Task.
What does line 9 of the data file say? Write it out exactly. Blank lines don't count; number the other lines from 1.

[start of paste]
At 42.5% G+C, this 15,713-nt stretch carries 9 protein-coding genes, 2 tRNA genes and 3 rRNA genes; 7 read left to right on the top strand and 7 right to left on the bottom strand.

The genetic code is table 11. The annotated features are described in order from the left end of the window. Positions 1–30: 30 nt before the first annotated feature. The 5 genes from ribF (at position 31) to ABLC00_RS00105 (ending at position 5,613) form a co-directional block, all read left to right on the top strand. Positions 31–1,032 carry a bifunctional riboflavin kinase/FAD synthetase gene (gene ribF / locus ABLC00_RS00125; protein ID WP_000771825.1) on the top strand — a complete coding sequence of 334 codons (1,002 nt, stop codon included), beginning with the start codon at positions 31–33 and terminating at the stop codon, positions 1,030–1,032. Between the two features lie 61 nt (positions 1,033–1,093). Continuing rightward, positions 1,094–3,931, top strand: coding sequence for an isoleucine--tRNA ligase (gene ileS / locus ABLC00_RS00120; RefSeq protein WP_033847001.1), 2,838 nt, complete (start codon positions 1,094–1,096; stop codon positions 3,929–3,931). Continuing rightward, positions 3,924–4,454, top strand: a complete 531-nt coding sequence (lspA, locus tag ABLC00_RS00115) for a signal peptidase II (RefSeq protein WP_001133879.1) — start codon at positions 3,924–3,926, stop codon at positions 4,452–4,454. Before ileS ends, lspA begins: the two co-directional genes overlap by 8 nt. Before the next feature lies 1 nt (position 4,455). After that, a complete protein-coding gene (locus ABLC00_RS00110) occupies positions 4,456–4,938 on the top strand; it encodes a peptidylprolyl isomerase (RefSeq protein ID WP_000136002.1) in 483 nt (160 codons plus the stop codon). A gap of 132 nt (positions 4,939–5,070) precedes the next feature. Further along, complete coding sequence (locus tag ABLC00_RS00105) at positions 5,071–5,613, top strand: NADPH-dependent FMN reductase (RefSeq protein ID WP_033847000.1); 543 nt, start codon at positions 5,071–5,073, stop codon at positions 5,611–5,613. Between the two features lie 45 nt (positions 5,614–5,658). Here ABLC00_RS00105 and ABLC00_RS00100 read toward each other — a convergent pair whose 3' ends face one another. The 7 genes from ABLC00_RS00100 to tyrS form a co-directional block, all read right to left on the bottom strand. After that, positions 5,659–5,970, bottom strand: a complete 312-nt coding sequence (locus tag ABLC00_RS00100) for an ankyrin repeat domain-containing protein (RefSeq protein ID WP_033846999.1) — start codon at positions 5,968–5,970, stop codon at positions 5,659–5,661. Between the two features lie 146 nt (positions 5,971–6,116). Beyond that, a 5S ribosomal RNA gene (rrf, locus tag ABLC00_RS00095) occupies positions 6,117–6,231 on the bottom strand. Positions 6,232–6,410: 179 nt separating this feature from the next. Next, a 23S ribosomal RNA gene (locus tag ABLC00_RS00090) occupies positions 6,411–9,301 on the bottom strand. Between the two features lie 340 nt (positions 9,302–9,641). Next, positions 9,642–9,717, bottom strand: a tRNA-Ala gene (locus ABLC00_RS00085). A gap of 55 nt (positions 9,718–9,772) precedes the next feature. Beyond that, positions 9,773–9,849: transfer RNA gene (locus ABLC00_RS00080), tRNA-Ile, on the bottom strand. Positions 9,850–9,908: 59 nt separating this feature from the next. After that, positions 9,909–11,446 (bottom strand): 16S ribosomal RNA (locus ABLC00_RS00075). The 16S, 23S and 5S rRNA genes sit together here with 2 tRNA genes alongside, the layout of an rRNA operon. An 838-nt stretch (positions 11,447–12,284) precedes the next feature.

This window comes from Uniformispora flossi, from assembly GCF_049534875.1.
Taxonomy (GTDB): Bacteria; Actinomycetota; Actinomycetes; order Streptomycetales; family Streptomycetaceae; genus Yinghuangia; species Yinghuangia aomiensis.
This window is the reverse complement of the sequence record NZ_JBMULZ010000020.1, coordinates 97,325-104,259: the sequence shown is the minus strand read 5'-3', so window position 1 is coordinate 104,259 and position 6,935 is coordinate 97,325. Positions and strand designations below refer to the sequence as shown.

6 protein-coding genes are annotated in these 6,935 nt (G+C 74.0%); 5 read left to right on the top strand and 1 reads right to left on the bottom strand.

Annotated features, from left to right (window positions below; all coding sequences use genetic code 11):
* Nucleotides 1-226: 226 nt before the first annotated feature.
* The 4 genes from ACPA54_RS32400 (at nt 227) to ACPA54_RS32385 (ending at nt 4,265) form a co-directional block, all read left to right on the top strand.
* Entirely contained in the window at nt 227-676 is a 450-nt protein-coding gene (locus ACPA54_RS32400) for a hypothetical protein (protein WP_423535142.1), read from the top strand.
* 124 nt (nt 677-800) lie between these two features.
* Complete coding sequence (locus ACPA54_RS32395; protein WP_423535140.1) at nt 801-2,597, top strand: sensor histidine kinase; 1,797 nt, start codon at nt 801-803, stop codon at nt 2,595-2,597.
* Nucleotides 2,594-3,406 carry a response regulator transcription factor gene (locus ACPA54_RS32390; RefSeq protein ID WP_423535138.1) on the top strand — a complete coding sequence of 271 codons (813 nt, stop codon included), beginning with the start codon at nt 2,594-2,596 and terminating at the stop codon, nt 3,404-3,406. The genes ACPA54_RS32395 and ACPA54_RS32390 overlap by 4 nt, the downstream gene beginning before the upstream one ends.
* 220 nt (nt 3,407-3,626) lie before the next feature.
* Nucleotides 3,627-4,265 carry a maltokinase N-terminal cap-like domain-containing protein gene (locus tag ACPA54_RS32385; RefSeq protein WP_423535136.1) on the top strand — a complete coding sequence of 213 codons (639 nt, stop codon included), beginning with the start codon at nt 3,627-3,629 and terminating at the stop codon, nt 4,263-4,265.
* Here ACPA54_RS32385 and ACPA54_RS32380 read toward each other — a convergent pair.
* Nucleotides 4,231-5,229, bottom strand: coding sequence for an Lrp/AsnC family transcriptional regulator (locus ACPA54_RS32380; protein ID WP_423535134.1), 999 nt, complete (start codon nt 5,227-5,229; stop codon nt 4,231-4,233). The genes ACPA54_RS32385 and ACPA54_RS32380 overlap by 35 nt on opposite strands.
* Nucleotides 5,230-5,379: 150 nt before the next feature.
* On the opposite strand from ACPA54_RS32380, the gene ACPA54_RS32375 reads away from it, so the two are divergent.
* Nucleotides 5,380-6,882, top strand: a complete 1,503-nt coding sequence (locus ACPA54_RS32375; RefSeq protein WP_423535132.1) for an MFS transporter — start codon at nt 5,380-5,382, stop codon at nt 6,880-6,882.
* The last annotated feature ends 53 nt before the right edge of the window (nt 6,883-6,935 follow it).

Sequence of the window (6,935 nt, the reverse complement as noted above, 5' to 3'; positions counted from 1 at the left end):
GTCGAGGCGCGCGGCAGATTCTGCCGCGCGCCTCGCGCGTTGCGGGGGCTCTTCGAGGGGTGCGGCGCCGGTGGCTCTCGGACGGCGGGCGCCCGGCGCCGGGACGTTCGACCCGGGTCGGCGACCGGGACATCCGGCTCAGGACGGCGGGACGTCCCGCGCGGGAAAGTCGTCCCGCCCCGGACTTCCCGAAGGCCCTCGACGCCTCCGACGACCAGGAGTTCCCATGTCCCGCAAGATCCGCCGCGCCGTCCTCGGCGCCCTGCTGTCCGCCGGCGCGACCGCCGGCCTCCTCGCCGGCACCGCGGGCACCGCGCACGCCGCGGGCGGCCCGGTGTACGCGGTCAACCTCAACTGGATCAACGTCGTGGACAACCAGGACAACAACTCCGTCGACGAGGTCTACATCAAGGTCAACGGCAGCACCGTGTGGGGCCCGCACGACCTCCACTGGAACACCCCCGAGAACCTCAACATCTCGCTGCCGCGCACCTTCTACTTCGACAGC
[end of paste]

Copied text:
* The 4 genes from ACPA54_RS32400 (at nt 227) to ACPA54_RS32385 (ending at nt 4,265) form a co-directional block, all read left to right on the top strand.